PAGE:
On behalf of the Second Continental Congress in declaring America’s independence, Jefferson in the first paragraph of the Declaration drew upon authority greater than the Crown, the British Empire, and the long traditions of English law and government. “With a firm Reliance on the protection of divine Providence,” he and those present staked “our Lives, our Fortunes, and our sacred Honor” upon “the Laws of Nature and Nature’s God.”

Taking Jefferson’s words at the face value that men risking their lives and the fates of their families would, one must ask in what language did they read the divine message that convinced them of natural law? Certainly in the language of the Bible and the works of philosophers, but also in everything they experienced day and night, in nature itself, in the derivative circumstances and construction of the world around them. Their beliefs—and their courage—came not just from reading the works of man, but also from a direct reading of creation. Not insulated by technology and cities of concrete, steel, and glass, they were never far from the elemental intensities of nature that have led man since the beginning to apprehend a divine presence.

No deterministic school of thought can wholly explain why Virginia well into the eighteenth century was as English as Banbury, but then produced a violent and almost reflexive rejection of England; or how it was that a hundred years later Henry Adams could write, “One might stay in no end of country houses without forgetting that one was a total stranger and could never be anything else. One might bow to half the Dukes and Duchesses in England, and feel only the more strange.”

Yet another century on, I found myself the graduate student of Oxford’s Hugh Trevor-Roper, trying to make a connection through the impenetrable layers of my ignorance and his contempt. I might speak earnestly for ten or fifteen minutes—to my amazement, he made the subject of my tutorial Hermetic mysticism—but after my discourse he would announce, with sadistic pleasure, “I’m terribly sorry, but I was unable to understand a single word you said,” as if I were not speaking English.

Only once did he let his feigned inability to find me intelligible slip, and that was as I spoke of my love for the beauties and vastness of the American landscape, and of how I missed the forests and ice-covered rivers of my youth. There I had enjoyed, at least in recollection, perfect tranquility in a seeming infinity of terrain and in the harshness of climate, in surprise encounters with wild animals, in the rushing of waters and the clarity of the air. This moved him beyond the game he was playing at my expense, and seemed to please him. “Yes,” he said, with some admiration, “I see.” And then, in a contributory spirit, “I love a landscape that is well manured” (in the sense of cultivated). For the first time, he had not treated me as an inferior. At least at that moment, he had understood that I was not lacking in civilization but that we were of different branches of the same civilization. I had unintentionally forced him to that by my spontaneous declaration of an American glory that matched or surpassed anything British.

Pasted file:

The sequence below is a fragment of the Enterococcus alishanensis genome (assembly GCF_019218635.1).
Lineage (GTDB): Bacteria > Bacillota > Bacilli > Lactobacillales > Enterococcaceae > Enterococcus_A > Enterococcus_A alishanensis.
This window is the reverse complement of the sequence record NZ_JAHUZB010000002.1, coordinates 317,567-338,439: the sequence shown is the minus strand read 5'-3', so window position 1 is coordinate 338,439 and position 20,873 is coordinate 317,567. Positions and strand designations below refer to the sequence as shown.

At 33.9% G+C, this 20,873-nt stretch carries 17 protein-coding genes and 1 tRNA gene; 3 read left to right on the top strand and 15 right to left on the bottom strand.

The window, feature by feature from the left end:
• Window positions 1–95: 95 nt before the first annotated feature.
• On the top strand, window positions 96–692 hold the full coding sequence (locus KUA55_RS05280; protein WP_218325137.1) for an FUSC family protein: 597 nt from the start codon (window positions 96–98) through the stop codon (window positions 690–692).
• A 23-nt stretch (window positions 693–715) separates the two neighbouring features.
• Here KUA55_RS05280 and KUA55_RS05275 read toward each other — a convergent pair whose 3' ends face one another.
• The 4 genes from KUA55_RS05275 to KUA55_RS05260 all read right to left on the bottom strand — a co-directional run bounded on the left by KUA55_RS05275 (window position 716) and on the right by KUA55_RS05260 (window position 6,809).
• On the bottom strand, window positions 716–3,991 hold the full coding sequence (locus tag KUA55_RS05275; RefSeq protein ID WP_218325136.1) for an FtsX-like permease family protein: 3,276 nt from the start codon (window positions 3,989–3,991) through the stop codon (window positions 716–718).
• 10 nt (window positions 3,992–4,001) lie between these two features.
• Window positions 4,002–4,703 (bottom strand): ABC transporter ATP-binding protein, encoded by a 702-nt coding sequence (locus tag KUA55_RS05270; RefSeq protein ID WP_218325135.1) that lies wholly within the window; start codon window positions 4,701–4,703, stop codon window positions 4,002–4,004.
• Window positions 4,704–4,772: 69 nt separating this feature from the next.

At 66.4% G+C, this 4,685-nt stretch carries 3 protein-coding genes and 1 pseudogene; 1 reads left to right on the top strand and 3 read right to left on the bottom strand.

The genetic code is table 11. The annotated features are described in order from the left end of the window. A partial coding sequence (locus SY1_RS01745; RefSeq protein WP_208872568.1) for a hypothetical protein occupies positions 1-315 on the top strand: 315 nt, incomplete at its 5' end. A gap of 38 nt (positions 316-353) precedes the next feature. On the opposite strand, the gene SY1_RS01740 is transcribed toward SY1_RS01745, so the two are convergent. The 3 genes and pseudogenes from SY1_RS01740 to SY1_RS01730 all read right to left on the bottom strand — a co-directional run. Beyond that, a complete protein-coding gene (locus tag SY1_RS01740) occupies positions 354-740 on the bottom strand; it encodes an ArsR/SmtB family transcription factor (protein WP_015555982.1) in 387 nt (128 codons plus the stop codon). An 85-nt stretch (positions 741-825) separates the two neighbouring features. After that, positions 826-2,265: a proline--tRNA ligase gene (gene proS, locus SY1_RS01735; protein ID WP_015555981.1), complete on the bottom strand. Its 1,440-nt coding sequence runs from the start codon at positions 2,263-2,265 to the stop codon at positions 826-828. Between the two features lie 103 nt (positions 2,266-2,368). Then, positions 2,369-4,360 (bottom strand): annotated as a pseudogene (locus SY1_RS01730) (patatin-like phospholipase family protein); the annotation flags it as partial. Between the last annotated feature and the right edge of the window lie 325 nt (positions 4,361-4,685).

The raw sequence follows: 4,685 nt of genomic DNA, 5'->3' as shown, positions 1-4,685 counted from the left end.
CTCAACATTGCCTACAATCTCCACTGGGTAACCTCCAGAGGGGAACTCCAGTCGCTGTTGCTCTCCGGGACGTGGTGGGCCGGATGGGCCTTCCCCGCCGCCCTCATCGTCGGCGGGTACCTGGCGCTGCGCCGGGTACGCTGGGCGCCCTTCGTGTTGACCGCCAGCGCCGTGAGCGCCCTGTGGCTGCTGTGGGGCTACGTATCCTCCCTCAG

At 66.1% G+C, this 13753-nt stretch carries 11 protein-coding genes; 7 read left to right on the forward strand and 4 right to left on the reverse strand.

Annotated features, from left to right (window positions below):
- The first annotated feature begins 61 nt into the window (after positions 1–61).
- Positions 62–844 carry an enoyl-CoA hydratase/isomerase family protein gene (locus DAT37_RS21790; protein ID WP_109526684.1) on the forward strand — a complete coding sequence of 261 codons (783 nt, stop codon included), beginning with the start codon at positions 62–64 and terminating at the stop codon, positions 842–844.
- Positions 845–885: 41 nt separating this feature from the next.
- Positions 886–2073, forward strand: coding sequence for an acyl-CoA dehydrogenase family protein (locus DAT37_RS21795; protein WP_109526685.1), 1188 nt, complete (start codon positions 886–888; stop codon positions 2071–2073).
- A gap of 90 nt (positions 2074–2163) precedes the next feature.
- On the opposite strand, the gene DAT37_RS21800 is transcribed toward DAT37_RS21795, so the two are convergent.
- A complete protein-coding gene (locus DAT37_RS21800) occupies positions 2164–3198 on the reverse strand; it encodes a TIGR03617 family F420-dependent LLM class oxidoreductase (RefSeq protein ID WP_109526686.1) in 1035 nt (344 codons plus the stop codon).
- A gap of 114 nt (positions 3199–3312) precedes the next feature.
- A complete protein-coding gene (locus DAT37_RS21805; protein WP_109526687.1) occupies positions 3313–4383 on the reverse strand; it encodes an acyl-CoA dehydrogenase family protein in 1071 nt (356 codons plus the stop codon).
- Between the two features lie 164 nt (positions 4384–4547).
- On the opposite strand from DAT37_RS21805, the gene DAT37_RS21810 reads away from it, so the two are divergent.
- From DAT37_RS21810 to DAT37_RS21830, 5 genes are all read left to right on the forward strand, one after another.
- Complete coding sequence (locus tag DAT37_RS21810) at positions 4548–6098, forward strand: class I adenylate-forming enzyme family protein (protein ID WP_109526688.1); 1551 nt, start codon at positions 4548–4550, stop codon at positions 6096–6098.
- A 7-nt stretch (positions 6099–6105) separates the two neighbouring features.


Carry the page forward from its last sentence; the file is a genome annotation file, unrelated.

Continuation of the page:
This episode suggested to me that in regard to the origins and development of nations, some natural realities are not credited as perhaps they should be. And it is thus with our own country.

The gifts of equipoise and foresight that the authors of American independence received and then gave in such abundance could not have been possible absent the evolution of human thought, the exercise of logic, and the workings of inquiry—obviously. But just as it is unavailing to imagine benefits accruing from the study of the book of the world absent reason, logic, and the precedent of human thought, so it is unavailing to imagine these latter operating beneficially without reference to the former. The prize is gained in the interaction of the two, and civilization is slighted in the denial of one or the other. A favoring wind of nature, custom, and circumstance made the world in which the writers of the Declaration and the Constitution lived day by day. That world contributed to the unique character that in their own time separated them from their mother country and now distinguishes them advantageously from us, their inheritors, in the quality of thought and expression.

Modern times were born when nature ceased to appear limitless at every turn—when the ocean lost its mystery as a relentless swallower of ships and could be crossed on schedule, in comfort, and in days; when the forests did not seem to stretch infinitely into regions where unknown aboriginal peoples spoke languages that no European had ever heard, and lived lives that no European could imagine, amid natural phenomena that no European had ever seen.